Staff and students, past and present, have contributed to important scientific advances, including the discovery of vaccines by Edward Jenner and Henry Gray (author of Gray’s Anatomy). Vital progress was made by University of London people in the following fields: discovery of DNA structure (Francis Crick, Maurice Wilkins and Rosalind Franklin); invention of modern electronic computers (Tommy Flowers); discovery of penicillin (Alexander Fleming and Ernest Chain); development of X-Ray technology (William Henry Bragg and Charles Glover Barkla); development of antiseptics (Joseph Lister); development of fiber optics (Charles K. Kao); and invention of the telephone (Alexander Graham Bell).
In the arts, culture and literature the university has produced many notable figures. Writers include Malcolm Bradbury, G. K. Chesterton, H. G. Wells, Thomas Hardy, Arthur C. Clarke and J.G. Ballard. Outstanding musicians include conductor Sir Simon Rattle, soprano Felicity Lott, both members of Gilbert and Sullivan, Mick Jagger, Elton John, and members of Coldplay, The Velvet Underground, Blur, Iron Maiden, Placebo, The Libertines, and Queen.
The arms of the University depict a cross of St. George upon which there is a Tudor rose surrounded by rays and surmounted by a crown, alluding to past and present royal patronage. The blue band along the top of the shield displays the familiar open book. As with most of the shields in our library, our version differs somewhat from the “official” version and has more gilt on its book and a more elaborate crown. The main difference is in the amount of “detailing” around the Tudor rose. In heraldic terms the rose is “irradiated,” in other words, that it is emitting rays of light. The official shield has fairly modest rays, while our rays surround the rose a bit like a golden octopus (with fifteen tentacles).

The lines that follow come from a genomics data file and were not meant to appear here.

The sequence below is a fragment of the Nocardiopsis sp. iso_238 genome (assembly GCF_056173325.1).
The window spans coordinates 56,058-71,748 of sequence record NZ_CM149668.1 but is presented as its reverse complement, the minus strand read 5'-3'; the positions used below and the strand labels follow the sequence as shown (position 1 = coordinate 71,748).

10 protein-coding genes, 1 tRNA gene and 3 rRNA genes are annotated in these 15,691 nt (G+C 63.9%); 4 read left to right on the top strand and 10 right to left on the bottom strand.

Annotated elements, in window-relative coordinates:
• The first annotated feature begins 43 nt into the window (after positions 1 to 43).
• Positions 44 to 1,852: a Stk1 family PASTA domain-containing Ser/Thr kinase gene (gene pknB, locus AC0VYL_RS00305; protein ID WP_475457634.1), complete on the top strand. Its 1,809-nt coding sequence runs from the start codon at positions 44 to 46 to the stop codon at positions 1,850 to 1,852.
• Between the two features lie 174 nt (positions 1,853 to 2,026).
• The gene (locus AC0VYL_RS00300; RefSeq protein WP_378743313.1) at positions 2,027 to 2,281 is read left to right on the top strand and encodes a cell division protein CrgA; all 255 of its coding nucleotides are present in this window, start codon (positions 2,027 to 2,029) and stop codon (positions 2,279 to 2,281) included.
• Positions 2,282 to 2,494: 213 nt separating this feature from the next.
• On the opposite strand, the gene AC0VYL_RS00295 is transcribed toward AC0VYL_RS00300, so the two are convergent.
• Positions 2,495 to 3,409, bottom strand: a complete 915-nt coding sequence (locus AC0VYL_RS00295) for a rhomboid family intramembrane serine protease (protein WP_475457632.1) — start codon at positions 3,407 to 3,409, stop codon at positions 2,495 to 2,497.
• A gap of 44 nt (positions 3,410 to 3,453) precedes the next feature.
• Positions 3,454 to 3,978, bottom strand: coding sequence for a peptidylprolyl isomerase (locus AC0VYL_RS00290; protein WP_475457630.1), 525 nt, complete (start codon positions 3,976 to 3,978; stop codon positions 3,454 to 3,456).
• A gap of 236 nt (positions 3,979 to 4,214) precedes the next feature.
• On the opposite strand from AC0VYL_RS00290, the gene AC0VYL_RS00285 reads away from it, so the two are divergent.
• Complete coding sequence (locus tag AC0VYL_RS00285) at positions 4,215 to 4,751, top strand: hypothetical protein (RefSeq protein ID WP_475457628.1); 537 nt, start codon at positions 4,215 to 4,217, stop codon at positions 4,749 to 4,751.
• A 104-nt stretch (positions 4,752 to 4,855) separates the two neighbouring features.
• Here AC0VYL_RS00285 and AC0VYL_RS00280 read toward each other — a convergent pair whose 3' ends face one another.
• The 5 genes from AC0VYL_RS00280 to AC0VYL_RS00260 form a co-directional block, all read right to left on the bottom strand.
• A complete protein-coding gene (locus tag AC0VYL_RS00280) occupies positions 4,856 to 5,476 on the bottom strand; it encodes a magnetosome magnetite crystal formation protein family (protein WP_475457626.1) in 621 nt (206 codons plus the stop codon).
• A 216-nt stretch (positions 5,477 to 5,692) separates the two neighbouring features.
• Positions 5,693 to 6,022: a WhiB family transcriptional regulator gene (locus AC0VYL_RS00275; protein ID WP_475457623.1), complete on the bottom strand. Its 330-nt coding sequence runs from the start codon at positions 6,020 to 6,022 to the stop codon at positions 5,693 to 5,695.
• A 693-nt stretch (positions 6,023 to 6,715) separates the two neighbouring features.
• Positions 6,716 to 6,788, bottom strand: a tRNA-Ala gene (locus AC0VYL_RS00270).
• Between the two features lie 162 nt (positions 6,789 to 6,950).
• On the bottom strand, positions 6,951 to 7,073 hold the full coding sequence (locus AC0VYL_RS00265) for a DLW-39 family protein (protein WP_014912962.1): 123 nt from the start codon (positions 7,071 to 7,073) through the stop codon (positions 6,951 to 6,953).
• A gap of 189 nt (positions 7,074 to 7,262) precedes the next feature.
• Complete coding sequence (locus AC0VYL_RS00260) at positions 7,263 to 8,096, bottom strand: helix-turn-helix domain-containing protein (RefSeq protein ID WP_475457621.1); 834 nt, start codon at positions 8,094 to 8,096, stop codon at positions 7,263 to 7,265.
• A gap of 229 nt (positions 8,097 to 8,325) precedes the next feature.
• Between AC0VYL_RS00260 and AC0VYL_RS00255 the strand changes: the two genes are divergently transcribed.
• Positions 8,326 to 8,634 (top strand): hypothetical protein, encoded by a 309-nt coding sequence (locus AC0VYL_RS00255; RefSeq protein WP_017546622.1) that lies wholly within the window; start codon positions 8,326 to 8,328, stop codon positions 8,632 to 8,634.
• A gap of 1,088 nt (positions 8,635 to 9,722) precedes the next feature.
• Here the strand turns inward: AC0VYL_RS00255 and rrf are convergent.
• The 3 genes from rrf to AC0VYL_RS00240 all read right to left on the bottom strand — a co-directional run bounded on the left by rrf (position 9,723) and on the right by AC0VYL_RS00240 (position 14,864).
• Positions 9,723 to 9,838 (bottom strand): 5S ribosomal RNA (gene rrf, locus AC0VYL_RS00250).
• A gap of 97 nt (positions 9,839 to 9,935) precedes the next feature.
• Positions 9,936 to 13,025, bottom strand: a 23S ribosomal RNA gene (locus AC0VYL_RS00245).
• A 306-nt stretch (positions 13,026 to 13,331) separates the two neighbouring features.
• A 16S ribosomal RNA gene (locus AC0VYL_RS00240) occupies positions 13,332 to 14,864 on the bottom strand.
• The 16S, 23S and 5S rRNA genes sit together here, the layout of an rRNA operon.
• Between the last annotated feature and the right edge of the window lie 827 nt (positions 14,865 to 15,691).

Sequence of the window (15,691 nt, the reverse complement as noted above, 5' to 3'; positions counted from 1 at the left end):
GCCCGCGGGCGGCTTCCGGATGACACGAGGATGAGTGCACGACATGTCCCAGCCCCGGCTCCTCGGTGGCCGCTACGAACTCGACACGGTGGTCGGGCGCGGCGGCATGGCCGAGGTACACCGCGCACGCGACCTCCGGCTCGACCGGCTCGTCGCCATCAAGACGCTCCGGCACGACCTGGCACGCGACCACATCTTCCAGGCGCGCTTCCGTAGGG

University of Wales (1893)
The University of Wales was established in 1893 as a federal university with three foundation colleges: University College Wales (now Aberystwyth University), which had been founded in 1872, University College North Wales (now Bangor University) and University College South Wales and Monmouthshire (now Cardiff University), both founded in 1881. In 2007, the University of Wales changed from a federal structure to a confederal one and many of the constituent colleges became independent universities. Following a number of controversies in the late 2000s involving overseas affiliates and student visas, a decision was made to abolish the university as it then existed.
Alumni of the University of Wales include actress Rachel Roberts, broadcaster Huw Edwards, Plaid Cymru party leader Leanne Wood, rugby player Gareth Davies and contemporary composer William Mathias.
The shield of the university displays three medieval lamps in the central band, signifying the original three constituent colleges. The eight “mullets” or stars around the edge of the shield represent the “elements” which made up the original University Court, although information is scarce as to what exactly these “elements” comprised. Alone among the shields on display in the library, this one does not display a book as a symbol of learning. Perhaps a lamp was felt to be more appropriate, as indicative of the desire to find learning. However, when one looks at the crest which accompanies the shield in the official coat of arms, there we find a red Welsh dragon standing with one claw resting nonchalantly on an open book, which is inscribed with the words “Goreu Awen Gwirionedd.” These are the words of the University Motto, which can be translated as “The Best Inspiration is Truth.”